Let's travel in time back to August 338 B.C., when the fabled Athenian orator and statesman Demosthenes was a foot soldier at Chaeronea, the scene of one of the most famous battles in history between the Athenians and the Macedonians. The Macedonians carried the day, and 3,000 Athenians died. Demosthenes retreated early in the fight and was severely reprimanded for fleeing the battlefield. Defending himself against critics, Demosthenes retorted: "The man who runs away may fight again." Over the centuries this line has been translated to finally read "He who fights and runs away will live to fight another day."

As it turns out, this old saying is a good moral for struggling student loan borrowers who need more time to pay off their debt. Many of these borrowers are on the ropes financially, making the prospect of going into delinquency only too real. Read on to find out how a loan deferment could save the day in a student's fight against mounting debt. (To learn more about avoiding delinquent accounts, see What You Need To Know About Bankruptcy and A Lifeline For Those Drowning In Debt.)

Loan Snapshot: How Much Debt Graduates Accumulate

According to the College Board's study, Trends In College Pricing 2007, from "1997-98 to 2007-08, published tuition and fees for full-time in-state students at public four-year colleges and universities rose 54% in inflation-adjusted dollars - an average of 4.4% per year. This increase compares to 49% for the preceding decade and 21% from 1977-78 to 1987-88."

The Association of Credit and Collection Professionals reports that in 2008, collection agencies recovered $759 million in delinquent debt for the Department of Education. Among students who earned bachelor's degrees at public four-year colleges and universities in 2007-08, 6% graduated with more than $40,000 in debt. Among those who earned their bachelor's degrees at for-profit institutions, 24% had borrowed $40,000 or more.

Many students barely make more than they owe in their first year out of school - and that's before taxes and not including all the living expenses they will incur. So, what are they to do? One good option is getting a student loan deferment. A deferment is simply an extension of your principal repayment deadline. It can help students buy themselves the time they need to get their financial houses back in order.

With a deferment, interest on the loan may or may not accrue, depending on the type of loan incurred. With Perkins Loans or Stafford Loans, no interest accrues during the deferment period because the federal government pays the interest. For unsubsidized loans or private loans, interest continues to accrue throughout the deferment period. (To learn more on loans, see Getting A Loan Without Your Parents.)

Steps Students Can Take

Here are some steps students can take to get the deferment they need to "fight another day".

  • Contact the lending institution and ask for the appropriate application for a deferment. State the case clearly and explain why you should qualify for a deferment. It's fine to do so over the phone but a letter may have more impact (and there's less of an opportunity to forget some important criteria, as with a verbal discussion).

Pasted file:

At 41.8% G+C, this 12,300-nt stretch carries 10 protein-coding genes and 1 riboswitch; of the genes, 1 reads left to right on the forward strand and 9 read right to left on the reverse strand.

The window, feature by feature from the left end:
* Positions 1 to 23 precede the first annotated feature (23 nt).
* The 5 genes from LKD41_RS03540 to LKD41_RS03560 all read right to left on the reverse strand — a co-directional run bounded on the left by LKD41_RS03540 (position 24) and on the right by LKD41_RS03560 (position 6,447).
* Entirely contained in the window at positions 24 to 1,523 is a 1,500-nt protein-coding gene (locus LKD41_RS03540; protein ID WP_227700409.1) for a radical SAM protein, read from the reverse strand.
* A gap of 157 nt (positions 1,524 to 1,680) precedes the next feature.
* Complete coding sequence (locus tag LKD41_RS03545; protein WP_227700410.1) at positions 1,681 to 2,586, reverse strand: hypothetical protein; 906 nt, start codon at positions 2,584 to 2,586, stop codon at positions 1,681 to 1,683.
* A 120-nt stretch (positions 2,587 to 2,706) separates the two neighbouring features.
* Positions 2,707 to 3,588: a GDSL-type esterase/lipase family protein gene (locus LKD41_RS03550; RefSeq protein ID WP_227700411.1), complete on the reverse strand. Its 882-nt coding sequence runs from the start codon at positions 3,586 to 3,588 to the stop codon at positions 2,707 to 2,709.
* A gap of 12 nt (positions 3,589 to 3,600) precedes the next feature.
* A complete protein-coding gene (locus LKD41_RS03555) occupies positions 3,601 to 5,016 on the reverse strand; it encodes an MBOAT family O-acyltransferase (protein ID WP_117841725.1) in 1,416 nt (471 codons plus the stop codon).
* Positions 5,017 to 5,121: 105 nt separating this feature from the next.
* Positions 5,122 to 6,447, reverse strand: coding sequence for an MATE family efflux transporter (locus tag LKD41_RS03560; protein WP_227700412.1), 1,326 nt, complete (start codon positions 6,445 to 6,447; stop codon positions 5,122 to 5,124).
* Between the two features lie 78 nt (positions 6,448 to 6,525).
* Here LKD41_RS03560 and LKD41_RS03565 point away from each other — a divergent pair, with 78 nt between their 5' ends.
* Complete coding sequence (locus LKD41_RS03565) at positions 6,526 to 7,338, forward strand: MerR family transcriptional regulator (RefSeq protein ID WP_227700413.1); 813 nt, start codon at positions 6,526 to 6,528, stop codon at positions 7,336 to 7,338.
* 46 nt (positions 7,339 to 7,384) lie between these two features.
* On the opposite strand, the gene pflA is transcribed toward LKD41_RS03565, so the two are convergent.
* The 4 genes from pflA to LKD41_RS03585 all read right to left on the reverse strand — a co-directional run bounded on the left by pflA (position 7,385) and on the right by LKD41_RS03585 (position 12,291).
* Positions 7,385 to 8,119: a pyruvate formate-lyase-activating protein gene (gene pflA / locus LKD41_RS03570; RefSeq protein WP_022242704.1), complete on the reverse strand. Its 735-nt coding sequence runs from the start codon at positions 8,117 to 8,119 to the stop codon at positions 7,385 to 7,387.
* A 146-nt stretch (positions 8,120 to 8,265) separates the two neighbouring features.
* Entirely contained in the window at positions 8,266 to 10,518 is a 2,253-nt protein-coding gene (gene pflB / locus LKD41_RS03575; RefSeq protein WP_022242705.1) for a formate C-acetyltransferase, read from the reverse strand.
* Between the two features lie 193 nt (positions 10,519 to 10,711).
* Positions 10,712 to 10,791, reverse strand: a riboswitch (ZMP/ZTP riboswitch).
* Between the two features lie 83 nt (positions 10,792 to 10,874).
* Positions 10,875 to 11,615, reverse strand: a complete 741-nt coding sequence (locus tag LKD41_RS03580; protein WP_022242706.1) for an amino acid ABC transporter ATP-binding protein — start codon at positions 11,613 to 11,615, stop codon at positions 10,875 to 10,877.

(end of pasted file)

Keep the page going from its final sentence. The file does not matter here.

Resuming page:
• Students may be able to put a brake on interest payments on any type of loan during a deferment by "capitalizing" the loan. This means adding the existing interest onto the loan principal and rolling it into one big ball of financial obligations for the unlucky graduate. However, paying interest on interest is costly, and no way to go through life.
  • Another word of warning on deferments: Don't assume that if you apply for a deferment you will get one. Students should try to continue making payments - as much as they can, anyway - while their applications are being reviewed and processed. It's a short trip from assumed deferment to default, so take nothing for granted.

    Following Up

    Students should make sure to follow up after their request for paperwork and file the request with the name of the primary contact they'll be dealing with. That person may hold the most influence over the deferment situation.Also remember that deferment situations usually apply to individuals who are least able to afford paying their loans, including:

    • Students still in undergraduate or graduate school (and likely not making much money)
    • Sick or disabled students who are in recovery or who are undergoing a rehabilitation or disease treatment program
    • Those who have suffered a job loss
    • Those suffering from economic woes
    • Parents with young children (in limited situations)

    A deferment may be the hero waiting in the shadows to save these students' financial standings, and they need only ask to be saved.

    The Bottom Line

    While paying off student loans as quickly as possible is the best financial advice, when adverse financial situations make this option impossible, a deferment may be a reasonable alternative to provide borrowers with temporary relief from their debt.